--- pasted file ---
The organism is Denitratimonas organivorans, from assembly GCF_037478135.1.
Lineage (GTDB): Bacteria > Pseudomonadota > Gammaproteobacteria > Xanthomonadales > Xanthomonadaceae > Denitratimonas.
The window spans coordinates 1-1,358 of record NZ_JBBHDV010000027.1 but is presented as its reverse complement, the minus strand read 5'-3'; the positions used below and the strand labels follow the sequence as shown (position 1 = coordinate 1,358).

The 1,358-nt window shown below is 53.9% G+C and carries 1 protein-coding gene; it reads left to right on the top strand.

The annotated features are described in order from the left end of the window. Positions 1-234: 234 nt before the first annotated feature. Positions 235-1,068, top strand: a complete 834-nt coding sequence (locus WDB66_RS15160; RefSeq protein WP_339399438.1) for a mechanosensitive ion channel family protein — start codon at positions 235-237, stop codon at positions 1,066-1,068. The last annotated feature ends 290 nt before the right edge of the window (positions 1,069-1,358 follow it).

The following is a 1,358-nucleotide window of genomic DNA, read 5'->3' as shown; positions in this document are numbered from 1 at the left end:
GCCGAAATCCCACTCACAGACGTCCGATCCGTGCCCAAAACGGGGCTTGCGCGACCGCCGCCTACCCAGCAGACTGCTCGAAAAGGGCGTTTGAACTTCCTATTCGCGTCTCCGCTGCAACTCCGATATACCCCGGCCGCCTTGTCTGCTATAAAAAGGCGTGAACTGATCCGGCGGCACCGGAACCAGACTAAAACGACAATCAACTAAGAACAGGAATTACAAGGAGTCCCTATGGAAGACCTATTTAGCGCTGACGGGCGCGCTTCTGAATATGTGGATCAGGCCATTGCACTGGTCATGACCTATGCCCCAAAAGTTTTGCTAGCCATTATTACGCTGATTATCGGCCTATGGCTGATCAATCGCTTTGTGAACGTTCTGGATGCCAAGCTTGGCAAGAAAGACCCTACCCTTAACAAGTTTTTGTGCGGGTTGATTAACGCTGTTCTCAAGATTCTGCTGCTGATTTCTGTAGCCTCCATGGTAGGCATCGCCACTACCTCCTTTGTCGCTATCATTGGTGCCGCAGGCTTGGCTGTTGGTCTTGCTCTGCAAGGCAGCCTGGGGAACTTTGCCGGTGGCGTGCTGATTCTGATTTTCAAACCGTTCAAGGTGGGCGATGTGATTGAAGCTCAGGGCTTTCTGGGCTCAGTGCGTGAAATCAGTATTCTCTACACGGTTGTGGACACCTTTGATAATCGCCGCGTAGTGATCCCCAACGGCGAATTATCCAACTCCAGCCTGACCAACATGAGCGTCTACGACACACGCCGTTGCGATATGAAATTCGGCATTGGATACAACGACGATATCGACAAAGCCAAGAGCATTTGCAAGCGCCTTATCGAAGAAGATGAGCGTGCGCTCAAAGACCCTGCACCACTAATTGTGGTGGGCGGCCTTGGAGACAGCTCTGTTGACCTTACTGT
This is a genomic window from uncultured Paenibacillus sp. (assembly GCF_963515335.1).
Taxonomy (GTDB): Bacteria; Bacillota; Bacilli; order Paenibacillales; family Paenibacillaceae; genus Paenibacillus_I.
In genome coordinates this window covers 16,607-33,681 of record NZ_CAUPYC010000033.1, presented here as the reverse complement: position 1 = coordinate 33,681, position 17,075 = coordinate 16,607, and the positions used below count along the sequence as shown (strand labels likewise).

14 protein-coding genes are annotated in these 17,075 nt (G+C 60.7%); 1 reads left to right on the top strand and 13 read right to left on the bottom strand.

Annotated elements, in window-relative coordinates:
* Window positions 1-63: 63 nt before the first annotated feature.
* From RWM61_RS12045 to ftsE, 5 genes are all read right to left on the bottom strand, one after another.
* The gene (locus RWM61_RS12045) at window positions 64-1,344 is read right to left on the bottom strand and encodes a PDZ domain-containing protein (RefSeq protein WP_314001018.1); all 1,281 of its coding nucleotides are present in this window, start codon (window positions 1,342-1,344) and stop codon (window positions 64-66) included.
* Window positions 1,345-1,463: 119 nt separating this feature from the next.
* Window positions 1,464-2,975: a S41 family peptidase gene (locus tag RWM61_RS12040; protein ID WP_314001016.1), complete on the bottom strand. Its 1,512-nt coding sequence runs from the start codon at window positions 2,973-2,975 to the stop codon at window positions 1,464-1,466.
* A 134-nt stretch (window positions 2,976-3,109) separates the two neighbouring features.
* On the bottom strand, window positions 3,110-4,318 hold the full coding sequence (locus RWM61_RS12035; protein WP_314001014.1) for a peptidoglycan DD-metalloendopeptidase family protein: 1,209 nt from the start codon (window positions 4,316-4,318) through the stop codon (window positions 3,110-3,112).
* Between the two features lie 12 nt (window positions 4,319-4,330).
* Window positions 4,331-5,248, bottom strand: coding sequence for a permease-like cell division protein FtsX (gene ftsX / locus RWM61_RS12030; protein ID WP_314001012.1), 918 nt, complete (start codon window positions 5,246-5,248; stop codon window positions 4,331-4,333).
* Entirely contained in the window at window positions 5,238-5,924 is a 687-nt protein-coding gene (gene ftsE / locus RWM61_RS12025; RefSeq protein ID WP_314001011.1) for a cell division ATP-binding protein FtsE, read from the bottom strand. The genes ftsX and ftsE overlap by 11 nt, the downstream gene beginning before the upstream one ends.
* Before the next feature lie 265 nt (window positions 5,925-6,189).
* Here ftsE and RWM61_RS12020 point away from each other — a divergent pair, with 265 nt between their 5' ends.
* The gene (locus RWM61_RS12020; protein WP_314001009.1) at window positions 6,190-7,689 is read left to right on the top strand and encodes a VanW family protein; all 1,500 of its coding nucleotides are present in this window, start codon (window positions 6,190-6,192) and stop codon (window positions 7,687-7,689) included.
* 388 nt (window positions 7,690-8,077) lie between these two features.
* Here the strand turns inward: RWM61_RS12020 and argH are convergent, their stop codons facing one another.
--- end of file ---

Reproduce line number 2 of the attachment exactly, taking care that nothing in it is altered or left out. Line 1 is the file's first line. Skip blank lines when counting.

Lineage (GTDB): Bacteria > Pseudomonadota > Gammaproteobacteria > Xanthomonadales > Xanthomonadaceae > Denitratimonas.